Before updating scaffolding from new db schema try creating
(Remember that you need to refresh the file list in Eclipse to see the files you just generated).
Once, you have started Eclipse, open the file method is applied when moving down a version number (from version 1 to 0).
In this section, we're going to develop a series of migrations to recreate the database structure outlined in Chapter 2 of the book Ruby on Rails Enterprise Application Development: Plan, Program, Extend.
First, we'll work on a model and migration for the $ ruby script/generate model Person exists app/models/ exists test/unit/ exists test/fixtures/ create app/models/create test/unit/person_create test/fixtures/exists db/migrate create db/migrate/001_create_people.rb).
However, migrations don't work with every database adapter in Rails: check the Database Support section of the documentation to find out whether your adapter is supported.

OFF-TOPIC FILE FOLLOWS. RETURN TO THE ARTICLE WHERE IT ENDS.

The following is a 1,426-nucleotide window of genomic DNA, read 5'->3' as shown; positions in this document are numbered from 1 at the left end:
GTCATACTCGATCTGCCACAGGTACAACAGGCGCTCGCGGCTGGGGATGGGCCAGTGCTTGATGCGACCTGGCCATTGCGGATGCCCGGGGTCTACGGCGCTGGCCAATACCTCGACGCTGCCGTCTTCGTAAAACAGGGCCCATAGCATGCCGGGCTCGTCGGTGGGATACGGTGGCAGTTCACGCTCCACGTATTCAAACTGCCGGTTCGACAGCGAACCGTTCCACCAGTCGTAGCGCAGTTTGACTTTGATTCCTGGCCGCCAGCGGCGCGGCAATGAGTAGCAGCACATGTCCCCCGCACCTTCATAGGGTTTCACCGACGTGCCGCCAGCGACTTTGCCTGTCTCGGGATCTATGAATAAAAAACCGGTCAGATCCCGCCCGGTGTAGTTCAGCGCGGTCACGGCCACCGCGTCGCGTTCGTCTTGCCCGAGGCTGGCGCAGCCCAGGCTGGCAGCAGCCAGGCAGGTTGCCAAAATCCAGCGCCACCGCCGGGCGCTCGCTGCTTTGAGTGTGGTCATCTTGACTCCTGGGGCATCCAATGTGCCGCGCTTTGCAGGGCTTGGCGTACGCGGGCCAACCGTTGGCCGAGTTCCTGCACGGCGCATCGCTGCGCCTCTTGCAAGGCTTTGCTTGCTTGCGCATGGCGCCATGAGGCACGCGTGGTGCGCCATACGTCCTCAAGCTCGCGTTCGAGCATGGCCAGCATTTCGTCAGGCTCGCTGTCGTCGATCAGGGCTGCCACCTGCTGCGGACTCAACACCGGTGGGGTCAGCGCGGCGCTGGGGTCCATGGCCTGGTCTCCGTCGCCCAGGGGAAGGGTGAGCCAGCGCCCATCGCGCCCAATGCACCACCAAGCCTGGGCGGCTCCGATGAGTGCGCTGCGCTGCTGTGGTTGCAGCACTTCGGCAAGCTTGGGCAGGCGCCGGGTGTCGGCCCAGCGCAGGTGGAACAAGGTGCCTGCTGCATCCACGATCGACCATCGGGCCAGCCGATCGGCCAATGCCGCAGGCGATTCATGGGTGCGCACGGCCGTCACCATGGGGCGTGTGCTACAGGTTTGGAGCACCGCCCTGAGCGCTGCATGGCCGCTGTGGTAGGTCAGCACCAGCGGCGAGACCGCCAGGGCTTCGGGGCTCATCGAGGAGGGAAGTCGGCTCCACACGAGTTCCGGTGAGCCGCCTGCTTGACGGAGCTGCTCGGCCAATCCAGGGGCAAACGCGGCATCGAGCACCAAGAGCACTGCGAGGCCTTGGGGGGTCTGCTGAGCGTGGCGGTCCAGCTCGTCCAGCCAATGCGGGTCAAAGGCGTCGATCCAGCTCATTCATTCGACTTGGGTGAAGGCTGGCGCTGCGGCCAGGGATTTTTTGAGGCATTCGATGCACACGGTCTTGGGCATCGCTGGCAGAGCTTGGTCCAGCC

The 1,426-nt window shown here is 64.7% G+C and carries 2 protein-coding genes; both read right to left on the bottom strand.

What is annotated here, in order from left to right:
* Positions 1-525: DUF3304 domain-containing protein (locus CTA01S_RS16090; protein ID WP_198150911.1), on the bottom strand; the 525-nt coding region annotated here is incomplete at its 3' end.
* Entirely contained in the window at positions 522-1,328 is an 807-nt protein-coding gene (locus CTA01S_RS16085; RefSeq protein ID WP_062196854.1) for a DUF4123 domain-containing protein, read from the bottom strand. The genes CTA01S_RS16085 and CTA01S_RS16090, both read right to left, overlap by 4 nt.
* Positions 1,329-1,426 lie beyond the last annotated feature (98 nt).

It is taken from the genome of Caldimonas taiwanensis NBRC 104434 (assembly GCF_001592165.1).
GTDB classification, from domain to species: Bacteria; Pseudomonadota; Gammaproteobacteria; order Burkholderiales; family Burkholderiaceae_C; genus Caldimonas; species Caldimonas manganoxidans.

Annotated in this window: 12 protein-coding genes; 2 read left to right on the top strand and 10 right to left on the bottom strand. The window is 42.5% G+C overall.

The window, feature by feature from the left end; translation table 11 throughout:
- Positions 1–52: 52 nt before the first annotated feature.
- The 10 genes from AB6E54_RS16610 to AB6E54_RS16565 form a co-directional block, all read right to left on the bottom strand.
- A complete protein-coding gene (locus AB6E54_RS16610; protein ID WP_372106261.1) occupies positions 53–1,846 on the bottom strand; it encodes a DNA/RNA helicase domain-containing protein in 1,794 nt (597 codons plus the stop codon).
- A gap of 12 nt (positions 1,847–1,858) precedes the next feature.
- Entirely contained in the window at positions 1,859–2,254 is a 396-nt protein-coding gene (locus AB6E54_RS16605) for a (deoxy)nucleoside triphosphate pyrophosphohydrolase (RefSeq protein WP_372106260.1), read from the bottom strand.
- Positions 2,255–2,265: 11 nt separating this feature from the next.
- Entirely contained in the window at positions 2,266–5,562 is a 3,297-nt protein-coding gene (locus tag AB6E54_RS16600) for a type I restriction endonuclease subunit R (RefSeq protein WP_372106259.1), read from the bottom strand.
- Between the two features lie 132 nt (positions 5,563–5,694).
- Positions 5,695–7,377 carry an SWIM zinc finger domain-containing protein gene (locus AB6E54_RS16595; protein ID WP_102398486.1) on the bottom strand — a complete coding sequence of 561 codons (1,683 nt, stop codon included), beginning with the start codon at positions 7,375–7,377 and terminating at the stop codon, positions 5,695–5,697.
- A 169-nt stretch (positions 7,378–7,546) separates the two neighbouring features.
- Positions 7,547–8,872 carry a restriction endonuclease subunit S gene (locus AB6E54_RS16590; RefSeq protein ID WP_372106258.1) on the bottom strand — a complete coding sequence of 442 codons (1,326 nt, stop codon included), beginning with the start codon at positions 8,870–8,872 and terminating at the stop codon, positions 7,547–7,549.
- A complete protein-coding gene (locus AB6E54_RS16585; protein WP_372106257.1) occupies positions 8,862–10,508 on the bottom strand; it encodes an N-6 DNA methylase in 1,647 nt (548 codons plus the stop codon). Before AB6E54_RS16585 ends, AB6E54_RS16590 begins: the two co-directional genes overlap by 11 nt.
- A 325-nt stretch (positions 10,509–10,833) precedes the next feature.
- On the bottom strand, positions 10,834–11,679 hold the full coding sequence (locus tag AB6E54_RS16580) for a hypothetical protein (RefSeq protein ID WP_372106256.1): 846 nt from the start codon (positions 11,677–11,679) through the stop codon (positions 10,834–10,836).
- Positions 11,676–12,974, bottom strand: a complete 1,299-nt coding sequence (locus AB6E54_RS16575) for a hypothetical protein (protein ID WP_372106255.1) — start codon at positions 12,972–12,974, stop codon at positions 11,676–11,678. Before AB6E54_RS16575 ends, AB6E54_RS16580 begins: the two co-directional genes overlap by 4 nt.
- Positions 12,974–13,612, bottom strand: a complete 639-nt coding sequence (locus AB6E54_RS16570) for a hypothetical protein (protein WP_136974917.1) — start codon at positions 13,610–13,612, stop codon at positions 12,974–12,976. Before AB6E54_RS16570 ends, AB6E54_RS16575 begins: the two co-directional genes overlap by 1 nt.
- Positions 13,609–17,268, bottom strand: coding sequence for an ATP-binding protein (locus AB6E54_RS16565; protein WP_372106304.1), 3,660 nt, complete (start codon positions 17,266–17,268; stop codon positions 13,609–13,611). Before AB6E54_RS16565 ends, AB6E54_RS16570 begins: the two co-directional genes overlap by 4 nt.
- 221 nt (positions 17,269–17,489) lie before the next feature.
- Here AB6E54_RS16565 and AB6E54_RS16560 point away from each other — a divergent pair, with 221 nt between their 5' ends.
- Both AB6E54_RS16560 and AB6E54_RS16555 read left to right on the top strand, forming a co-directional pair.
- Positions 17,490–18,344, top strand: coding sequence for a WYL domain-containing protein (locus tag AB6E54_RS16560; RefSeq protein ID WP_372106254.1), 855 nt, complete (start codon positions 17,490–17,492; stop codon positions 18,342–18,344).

At the time of writing, My SQL, Postgre SQL, SQLite, SQL Server, Sybase, and Oracle were all supported by migrations.
Active Record is the ORM layer (see the section Connecting Rails to a Database in the previous article) used in Rails.
The actual database table will be generated from a migration attached to the model.
A team of developers can use migrations to keep their databases in sync: when a change to the database is made by one of the team and coded into a migration, the other developers can apply the same migration to their database, so they are all working with a consistent structure.
When you run a migration, the Ruby script is converted into the SQL code appropriate to your database server and executed over the database connection.
Each model will usually correspond to a table in the database.
The name of the database table is, by convention, the pluralized (in the English language), lower-case form of the model's class name.